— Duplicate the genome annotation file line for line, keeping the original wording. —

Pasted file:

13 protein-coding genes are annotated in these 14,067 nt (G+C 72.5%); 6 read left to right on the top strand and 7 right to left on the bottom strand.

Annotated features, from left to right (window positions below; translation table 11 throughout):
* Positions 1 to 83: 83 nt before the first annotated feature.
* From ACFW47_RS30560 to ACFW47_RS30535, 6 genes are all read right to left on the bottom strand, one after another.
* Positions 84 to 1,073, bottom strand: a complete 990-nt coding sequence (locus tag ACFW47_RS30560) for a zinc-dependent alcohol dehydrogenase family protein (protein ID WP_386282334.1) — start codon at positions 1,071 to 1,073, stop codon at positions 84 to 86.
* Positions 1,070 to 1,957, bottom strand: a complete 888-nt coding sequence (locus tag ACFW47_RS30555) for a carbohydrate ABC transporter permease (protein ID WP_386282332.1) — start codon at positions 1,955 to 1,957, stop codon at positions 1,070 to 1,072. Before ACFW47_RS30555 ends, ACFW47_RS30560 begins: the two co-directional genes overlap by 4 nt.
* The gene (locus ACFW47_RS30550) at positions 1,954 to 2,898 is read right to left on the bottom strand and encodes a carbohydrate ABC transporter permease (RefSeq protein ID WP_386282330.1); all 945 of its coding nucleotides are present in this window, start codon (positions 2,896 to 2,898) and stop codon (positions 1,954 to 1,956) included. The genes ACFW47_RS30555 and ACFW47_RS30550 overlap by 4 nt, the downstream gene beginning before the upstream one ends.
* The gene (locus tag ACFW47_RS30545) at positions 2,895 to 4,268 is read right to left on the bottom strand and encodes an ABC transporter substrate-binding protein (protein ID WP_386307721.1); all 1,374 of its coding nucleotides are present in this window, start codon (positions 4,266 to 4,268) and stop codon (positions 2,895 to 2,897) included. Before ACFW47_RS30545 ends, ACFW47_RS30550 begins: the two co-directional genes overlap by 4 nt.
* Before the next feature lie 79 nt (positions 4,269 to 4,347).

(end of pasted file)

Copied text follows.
13 protein-coding genes are annotated in these 14,067 nt (G+C 72.5%); 6 read left to right on the top strand and 7 right to left on the bottom strand.

Annotated features, from left to right (window positions below; translation table 11 throughout):
* Positions 1 to 83: 83 nt before the first annotated feature.
* From ACFW47_RS30560 to ACFW47_RS30535, 6 genes are all read right to left on the bottom strand, one after another.
* Positions 84 to 1,073, bottom strand: a complete 990-nt coding sequence (locus tag ACFW47_RS30560) for a zinc-dependent alcohol dehydrogenase family protein (protein ID WP_386282334.1) — start codon at positions 1,071 to 1,073, stop codon at positions 84 to 86.
* Positions 1,070 to 1,957, bottom strand: a complete 888-nt coding sequence (locus tag ACFW47_RS30555) for a carbohydrate ABC transporter permease (protein ID WP_386282332.1) — start codon at positions 1,955 to 1,957, stop codon at positions 1,070 to 1,072. Before ACFW47_RS30555 ends, ACFW47_RS30560 begins: the two co-directional genes overlap by 4 nt.
* The gene (locus ACFW47_RS30550) at positions 1,954 to 2,898 is read right to left on the bottom strand and encodes a carbohydrate ABC transporter permease (RefSeq protein ID WP_386282330.1); all 945 of its coding nucleotides are present in this window, start codon (positions 2,896 to 2,898) and stop codon (positions 1,954 to 1,956) included. The genes ACFW47_RS30555 and ACFW47_RS30550 overlap by 4 nt, the downstream gene beginning before the upstream one ends.
* The gene (locus tag ACFW47_RS30545) at positions 2,895 to 4,268 is read right to left on the bottom strand and encodes an ABC transporter substrate-binding protein (protein ID WP_386307721.1); all 1,374 of its coding nucleotides are present in this window, start codon (positions 4,266 to 4,268) and stop codon (positions 2,895 to 2,897) included. Before ACFW47_RS30545 ends, ACFW47_RS30550 begins: the two co-directional genes overlap by 4 nt.
* Before the next feature lie 79 nt (positions 4,269 to 4,347).